Amazon’s Echo can now help describe grocery items to the visually impaired - SiliconANGLE
Olusegun -- Victory Associates LTD, Inc.
For Amazon Echo enthusiasts, read the story here:
Difficulty accessing the story on the above website? Well, here's the full story! For the video demo, you’ll necessarily have to visit the site above to play it from YouTube:
Amazon’s Echo can now help describe grocery items to the visually impaired
by James Farrell <https://siliconangle.com/author/jamesfarrell/>
Amazon.com’s virtual assistant just got more intelligent after the company revealed Monday <https://blog.aboutamazon.com/devices/alexa-what-am-i-holding> that the visually impaired can now ask it what they are holding.
The new feature, called “Show and Tell,” enables customers who are blind or people with low vision to hold an item in front of first- and second-generation Echo Show devices and ask, “Alexa, what am I holding?” or “Alexa, what’s in my hand?” The object will then be identified using Amazon’s machine learning technology.
That could be especially helpful for grocery items such as tins and boxes that might be hard to identify properly. As Amazon demonstrated in a video, a blind person asked Alexa what she’s holding and Alexa replied, “It looks like tea.”
“The whole idea for Show and Tell came about from feedback from blind and low vision customers,” said Sarah Caplener, who leads Amazon’s Alexa for Everyone team. “We heard that product identification can be a challenge and something customers wanted Alexa’s help with. Whether a customer is sorting through a bag of groceries, or trying to determine what item was left out on the counter, we want to make those moments simpler by helping identify these items and giving customers the information they need in that moment.”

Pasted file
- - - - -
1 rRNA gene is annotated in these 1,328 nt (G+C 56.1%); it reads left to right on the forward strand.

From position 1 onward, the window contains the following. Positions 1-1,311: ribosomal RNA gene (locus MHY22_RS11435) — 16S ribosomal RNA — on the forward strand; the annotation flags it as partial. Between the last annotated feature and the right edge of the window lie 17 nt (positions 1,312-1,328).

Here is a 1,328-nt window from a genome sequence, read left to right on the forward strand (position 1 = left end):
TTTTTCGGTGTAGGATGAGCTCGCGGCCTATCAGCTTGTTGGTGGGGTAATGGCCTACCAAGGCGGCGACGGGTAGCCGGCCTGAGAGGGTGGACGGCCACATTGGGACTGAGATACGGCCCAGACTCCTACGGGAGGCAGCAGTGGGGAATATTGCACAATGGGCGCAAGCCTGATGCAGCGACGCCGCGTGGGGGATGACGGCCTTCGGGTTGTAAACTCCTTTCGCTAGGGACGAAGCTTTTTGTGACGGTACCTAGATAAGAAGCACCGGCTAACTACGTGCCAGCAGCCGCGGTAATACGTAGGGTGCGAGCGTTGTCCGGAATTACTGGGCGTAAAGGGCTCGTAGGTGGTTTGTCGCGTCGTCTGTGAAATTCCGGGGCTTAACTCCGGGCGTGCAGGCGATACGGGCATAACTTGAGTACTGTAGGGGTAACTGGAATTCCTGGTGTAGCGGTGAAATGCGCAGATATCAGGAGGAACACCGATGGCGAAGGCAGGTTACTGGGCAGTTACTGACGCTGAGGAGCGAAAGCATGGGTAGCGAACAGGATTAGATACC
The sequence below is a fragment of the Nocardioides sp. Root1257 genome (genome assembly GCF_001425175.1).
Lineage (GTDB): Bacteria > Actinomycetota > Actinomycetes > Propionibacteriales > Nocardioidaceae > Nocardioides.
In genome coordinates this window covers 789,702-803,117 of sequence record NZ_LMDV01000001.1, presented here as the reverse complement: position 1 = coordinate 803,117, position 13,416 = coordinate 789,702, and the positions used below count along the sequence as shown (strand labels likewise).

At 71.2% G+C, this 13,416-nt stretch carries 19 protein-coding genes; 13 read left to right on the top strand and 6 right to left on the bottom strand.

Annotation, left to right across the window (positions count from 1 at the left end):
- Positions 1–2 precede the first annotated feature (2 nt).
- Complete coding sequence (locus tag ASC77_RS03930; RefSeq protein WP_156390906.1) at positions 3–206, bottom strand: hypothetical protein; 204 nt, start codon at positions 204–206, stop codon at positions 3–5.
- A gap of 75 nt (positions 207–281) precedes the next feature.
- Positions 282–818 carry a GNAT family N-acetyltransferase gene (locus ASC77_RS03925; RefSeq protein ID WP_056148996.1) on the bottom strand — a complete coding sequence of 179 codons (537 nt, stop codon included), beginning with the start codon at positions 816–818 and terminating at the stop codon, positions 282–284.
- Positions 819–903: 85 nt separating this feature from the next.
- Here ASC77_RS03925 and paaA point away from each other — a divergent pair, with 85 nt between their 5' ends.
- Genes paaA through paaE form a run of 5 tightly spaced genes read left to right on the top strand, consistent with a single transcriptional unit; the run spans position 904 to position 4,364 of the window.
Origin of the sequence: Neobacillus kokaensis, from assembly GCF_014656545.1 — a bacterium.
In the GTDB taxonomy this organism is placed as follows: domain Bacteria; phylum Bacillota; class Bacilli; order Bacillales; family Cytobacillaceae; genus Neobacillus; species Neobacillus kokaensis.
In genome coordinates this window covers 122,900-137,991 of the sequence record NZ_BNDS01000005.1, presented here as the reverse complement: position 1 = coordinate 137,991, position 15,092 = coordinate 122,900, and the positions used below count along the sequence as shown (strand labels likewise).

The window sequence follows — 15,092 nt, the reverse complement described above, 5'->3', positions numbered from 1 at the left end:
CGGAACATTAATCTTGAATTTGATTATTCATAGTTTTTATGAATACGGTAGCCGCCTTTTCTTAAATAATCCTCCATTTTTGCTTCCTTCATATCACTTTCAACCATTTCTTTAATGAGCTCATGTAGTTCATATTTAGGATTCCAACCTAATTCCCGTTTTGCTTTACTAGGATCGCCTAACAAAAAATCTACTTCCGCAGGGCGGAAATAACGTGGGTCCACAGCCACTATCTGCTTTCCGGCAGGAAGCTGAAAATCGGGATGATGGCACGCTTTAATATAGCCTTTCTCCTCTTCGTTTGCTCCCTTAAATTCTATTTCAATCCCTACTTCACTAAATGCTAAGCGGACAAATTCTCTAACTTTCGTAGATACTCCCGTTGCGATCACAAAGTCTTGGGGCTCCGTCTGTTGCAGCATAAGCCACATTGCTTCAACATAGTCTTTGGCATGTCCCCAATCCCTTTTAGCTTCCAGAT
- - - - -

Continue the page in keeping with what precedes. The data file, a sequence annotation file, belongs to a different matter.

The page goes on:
Partnering with California-based Vista Center for the Blind and Visually Impaired, Amazon worked with visually impaired people to understand the problems they have at home and how Alexa could help.
One volunteer who is completely blind called the technology “revolutionary,” saying with such devices acting as his eyes, he is much more independent. He said he likes to cook, but without the help of a personal assistant, it’s impossible to know what spice he is holding. In another example, Alexa identifies for him a box of macaroni and cheese.
“It’s essential to work with our customers, not just for them, to create something that’s truly helpful,” said Caplener.
The downside: The feature is available at the moment only in the U.S. Amazon didn’t say when it will roll out to other countries. To use the feature, customers just have to hold a product in front of the Echo Show and ask the magic question.